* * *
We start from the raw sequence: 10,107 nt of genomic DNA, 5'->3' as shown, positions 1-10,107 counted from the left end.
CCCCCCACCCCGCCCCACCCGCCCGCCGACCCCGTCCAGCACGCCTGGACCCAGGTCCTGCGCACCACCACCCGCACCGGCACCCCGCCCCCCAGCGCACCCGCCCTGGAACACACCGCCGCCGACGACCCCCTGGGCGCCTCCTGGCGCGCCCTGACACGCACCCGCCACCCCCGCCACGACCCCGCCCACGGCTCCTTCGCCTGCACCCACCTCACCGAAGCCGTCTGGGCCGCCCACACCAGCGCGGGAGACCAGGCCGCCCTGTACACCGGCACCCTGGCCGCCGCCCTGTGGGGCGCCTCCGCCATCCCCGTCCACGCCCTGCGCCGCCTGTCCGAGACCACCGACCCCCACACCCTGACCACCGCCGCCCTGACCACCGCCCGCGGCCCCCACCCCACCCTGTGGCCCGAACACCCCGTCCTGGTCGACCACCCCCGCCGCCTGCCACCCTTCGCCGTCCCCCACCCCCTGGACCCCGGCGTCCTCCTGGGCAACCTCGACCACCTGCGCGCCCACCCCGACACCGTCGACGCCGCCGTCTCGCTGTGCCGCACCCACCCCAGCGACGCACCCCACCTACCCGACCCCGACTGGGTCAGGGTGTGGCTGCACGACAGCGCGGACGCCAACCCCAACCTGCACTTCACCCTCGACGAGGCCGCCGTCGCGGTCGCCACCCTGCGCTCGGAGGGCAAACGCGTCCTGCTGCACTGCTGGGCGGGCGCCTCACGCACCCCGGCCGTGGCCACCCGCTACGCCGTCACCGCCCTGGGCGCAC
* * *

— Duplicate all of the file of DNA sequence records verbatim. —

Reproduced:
We start from the raw sequence: 10,107 nt of genomic DNA, 5'->3' as shown, positions 1-10,107 counted from the left end.
CCCCCCACCCCGCCCCACCCGCCCGCCGACCCCGTCCAGCACGCCTGGACCCAGGTCCTGCGCACCACCACCCGCACCGGCACCCCGCCCCCCAGCGCACCCGCCCTGGAACACACCGCCGCCGACGACCCCCTGGGCGCCTCCTGGCGCGCCCTGACACGCACCCGCCACCCCCGCCACGACCCCGCCCACGGCTCCTTCGCCTGCACCCACCTCACCGAAGCCGTCTGGGCCGCCCACACCAGCGCGGGAGACCAGGCCGCCCTGTACACCGGCACCCTGGCCGCCGCCCTGTGGGGCGCCTCCGCCATCCCCGTCCACGCCCTGCGCCGCCTGTCCGAGACCACCGACCCCCACACCCTGACCACCGCCGCCCTGACCACCGCCCGCGGCCCCCACCCCACCCTGTGGCCCGAACACCCCGTCCTGGTCGACCACCCCCGCCGCCTGCCACCCTTCGCCGTCCCCCACCCCCTGGACCCCGGCGTCCTCCTGGGCAACCTCGACCACCTGCGCGCCCACCCCGACACCGTCGACGCCGCCGTCTCGCTGTGCCGCACCCACCCCAGCGACGCACCCCACCTACCCGACCCCGACTGGGTCAGGGTGTGGCTGCACGACAGCGCGGACGCCAACCCCAACCTGCACTTCACCCTCGACGAGGCCGCCGTCGCGGTCGCCACCCTGCGCTCGGAGGGCAAACGCGTCCTGCTGCACTGCTGGGCGGGCGCCTCACGCACCCCGGCCGTGGCCACCCGCTACGCCGTCACCGCCCTGGGCGCAC